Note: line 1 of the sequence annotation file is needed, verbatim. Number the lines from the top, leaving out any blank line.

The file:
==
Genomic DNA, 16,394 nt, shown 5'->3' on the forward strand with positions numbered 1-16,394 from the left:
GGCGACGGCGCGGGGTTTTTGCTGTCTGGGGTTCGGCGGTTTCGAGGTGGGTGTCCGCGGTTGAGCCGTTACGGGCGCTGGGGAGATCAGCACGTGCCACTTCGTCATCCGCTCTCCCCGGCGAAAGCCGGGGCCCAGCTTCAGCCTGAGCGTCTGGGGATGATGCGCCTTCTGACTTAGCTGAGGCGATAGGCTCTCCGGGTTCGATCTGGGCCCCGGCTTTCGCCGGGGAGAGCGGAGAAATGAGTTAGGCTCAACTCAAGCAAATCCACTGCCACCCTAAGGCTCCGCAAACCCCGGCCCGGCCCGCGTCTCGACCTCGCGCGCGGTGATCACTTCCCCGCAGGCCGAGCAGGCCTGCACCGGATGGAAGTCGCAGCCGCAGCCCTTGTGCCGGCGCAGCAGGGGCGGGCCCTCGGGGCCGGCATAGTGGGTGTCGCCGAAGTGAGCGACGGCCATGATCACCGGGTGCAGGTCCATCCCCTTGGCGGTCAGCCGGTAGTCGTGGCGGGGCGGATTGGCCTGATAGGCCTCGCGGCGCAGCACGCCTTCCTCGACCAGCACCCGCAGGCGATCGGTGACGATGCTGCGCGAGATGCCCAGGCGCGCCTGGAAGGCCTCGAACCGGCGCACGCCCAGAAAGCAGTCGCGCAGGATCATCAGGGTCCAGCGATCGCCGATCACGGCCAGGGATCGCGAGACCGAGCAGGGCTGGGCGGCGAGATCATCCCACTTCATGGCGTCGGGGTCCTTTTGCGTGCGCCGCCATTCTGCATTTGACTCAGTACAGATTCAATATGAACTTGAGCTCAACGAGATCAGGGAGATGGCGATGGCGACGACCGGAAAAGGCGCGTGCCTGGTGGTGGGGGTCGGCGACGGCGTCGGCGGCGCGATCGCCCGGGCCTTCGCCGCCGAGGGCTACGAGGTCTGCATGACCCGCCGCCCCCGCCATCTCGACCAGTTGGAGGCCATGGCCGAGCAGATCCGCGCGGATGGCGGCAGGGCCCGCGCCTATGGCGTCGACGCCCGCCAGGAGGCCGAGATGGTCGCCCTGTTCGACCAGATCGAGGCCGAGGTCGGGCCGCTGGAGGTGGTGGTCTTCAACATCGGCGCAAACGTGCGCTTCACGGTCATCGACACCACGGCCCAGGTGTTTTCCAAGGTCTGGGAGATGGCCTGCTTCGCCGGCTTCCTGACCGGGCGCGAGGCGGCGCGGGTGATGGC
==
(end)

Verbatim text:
Genomic DNA, 16,394 nt, shown 5'->3' on the forward strand with positions numbered 1-16,394 from the left: